A quick fix for the broken-down economy?
What the US government can't buy for $700 billion
Although a bit long, this 2008 article is well worth the extra time. It's from the Associated Press, September 27. Feel free to come to a different conclusion from the writer's. We did.
by Michael Liedtke, AP Business WriterNot even $700 billion will be enough to spare the United States from more economic anguish if the government's proposed banking bailout pans out like similar desperation moves during the past two decades.
It usually takes years to recover from a financial crisis severe enough for politicians to ride to the rescue with truckloads of taxpayer money.
Take, for example, the US government's August 1989 bailout of the savings-and-loan industry. The stock market fell by 12 percent within the first 14 months of the rescue plan while the economy slipped into an eight-month recession that began in July 1990. Housing prices that had just begun to erode continued to fall for another three years.
There's little reason to believe it will be dramatically different this time around, particularly since this bailout involves harder-to-value assets and comes with the US economy already on the edge of a recession, if one hasn't begun already.
"This is going to take years to work out and it will be incredibly complicated," predicted banking consultant Bert Ely, who has extensively studied the US government's 1989 bailout.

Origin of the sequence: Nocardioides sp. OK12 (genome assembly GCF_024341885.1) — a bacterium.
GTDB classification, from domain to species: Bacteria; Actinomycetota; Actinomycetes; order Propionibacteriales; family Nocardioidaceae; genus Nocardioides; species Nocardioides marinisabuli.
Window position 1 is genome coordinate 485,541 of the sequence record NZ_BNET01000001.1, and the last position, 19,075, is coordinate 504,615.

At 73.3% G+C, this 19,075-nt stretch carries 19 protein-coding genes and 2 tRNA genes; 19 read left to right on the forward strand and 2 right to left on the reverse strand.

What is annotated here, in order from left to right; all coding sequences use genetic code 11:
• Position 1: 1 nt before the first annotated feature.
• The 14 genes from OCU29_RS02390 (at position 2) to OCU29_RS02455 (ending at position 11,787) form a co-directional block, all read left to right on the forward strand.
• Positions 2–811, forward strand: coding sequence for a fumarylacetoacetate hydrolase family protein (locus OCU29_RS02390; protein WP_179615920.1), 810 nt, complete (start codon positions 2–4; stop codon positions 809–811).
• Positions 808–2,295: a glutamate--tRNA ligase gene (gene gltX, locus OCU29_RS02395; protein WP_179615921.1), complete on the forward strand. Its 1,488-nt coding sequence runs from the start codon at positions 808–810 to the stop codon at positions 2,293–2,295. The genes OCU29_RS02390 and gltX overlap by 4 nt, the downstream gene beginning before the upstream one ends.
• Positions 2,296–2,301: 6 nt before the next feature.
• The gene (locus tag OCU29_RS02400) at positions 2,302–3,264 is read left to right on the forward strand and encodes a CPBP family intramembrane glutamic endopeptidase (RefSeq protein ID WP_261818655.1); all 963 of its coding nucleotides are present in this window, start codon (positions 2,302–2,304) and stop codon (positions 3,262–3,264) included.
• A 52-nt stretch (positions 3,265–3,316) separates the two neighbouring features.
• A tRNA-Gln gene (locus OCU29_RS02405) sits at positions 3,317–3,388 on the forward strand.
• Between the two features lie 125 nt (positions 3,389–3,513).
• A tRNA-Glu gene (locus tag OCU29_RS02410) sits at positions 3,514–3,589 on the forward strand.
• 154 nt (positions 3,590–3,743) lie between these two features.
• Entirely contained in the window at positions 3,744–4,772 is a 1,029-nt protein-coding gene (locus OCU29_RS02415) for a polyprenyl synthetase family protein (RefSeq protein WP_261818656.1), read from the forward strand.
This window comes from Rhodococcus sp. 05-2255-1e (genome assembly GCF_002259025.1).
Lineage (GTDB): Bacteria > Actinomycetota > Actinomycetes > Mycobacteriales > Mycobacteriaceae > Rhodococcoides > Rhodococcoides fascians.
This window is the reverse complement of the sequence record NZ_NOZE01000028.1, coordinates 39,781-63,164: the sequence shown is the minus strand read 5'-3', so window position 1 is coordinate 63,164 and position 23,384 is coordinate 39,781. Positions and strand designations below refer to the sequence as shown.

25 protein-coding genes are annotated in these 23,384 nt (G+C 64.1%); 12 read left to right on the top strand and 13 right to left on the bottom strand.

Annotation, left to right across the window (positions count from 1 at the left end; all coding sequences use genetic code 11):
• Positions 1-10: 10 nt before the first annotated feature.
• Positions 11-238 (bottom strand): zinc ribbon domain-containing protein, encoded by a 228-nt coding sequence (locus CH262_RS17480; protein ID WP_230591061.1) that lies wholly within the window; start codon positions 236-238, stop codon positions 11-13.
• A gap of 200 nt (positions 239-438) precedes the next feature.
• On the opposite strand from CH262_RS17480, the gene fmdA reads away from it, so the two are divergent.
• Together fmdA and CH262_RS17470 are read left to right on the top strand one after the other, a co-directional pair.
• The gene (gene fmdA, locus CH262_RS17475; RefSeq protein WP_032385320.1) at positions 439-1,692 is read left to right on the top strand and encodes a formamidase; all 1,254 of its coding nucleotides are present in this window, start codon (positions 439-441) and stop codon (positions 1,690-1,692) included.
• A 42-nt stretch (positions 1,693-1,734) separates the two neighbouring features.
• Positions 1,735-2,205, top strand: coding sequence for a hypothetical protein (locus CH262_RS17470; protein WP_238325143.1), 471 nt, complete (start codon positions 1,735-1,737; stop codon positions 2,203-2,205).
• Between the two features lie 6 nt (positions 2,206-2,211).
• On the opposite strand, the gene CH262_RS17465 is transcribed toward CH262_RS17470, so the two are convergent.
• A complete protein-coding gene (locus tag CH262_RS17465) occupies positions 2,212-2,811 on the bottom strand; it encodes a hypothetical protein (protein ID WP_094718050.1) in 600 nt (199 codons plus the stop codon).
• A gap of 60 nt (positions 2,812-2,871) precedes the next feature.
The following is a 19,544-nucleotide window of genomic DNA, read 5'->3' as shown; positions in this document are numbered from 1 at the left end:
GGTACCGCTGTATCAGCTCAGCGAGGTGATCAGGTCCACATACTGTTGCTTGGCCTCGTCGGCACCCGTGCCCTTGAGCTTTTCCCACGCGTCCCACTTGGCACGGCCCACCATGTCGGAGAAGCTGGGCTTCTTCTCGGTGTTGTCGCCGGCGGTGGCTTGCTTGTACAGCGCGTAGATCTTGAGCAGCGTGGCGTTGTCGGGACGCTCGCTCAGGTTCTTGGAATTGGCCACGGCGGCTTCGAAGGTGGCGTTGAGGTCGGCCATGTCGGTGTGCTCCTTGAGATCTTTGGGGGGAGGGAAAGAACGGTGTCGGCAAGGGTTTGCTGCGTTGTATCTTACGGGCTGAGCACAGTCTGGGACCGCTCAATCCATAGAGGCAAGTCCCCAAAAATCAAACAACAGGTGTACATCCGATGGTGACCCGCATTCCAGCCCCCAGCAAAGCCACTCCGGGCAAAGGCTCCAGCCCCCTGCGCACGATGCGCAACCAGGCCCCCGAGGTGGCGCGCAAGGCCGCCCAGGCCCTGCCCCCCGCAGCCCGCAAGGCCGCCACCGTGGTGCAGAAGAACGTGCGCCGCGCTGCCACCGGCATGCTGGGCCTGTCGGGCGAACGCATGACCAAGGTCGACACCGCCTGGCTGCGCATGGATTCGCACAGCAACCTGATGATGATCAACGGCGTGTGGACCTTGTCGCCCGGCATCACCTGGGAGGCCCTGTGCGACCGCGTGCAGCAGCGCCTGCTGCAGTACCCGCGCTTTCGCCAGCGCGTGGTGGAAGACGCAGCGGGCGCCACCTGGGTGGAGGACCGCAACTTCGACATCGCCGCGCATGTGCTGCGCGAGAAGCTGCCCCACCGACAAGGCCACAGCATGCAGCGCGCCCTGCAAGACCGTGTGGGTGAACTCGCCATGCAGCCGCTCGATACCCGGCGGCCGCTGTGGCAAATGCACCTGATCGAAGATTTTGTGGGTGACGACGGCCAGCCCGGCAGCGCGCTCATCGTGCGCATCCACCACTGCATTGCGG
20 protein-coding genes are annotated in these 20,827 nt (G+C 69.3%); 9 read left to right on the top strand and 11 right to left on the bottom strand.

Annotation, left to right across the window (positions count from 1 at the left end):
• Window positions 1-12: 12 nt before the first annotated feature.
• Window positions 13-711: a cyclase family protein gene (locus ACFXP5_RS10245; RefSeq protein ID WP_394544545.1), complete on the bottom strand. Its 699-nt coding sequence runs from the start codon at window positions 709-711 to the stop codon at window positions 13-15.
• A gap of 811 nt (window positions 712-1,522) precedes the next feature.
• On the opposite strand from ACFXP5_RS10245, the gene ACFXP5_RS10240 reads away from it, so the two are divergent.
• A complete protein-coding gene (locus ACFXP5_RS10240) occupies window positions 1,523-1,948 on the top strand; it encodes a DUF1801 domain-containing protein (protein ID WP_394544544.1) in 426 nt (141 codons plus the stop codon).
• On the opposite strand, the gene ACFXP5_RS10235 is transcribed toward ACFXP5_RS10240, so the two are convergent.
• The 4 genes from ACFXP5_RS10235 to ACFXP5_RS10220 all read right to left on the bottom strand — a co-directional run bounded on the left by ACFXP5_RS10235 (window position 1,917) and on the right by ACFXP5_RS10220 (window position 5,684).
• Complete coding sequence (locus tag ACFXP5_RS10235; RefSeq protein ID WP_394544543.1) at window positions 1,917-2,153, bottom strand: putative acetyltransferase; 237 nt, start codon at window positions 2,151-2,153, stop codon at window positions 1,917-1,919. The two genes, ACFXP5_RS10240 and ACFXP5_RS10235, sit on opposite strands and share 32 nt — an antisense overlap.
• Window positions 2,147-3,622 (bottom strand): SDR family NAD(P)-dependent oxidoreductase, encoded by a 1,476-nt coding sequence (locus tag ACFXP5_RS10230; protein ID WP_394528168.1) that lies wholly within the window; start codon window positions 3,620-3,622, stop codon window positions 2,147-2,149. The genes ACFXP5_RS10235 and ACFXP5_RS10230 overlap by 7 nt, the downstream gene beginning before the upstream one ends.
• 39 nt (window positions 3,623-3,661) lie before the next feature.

Although lawmakers are still sparring over the precise details, the proposed bailout would authorize the government to borrow up to $700 billion to buy the toxic assets poisoning banks. Most of these holdings are tied to mortgages made to borrowers who either can't afford to make their monthly payments or have simply chosen to default because they owe far more than their homes are worth. No one seems quite certain how much these assets are worth, but the government is betting that -- with time -- it can get a handle on it and eventually profit.
Even as the government tries to clean up the mess left by reckless home lenders, borrowers, and investors, more problems are likely to stack up.
The trouble could include longer unemployment lines as struggling companies faced with declining sales and limited access to credit trim their payrolls. That could lead to even more bank failures as cash-strapped borrowers don't repay loans. And most experts think there's still a good chance the downturn in the housing and stock markets will deepen to further spook already frightened consumers.
The government is hoping its intervention will unclog the lending pipeline, but that isn't a certainty either, said Sung Won Sohn, an economics professor at California State University, Channel Islands.
"If I am a medium-sized bank on Main Street, simply because the government is bringing a bailout package to Wall Street doesn't mean I am suddenly going to change my mind and start lending money again," Sohn said.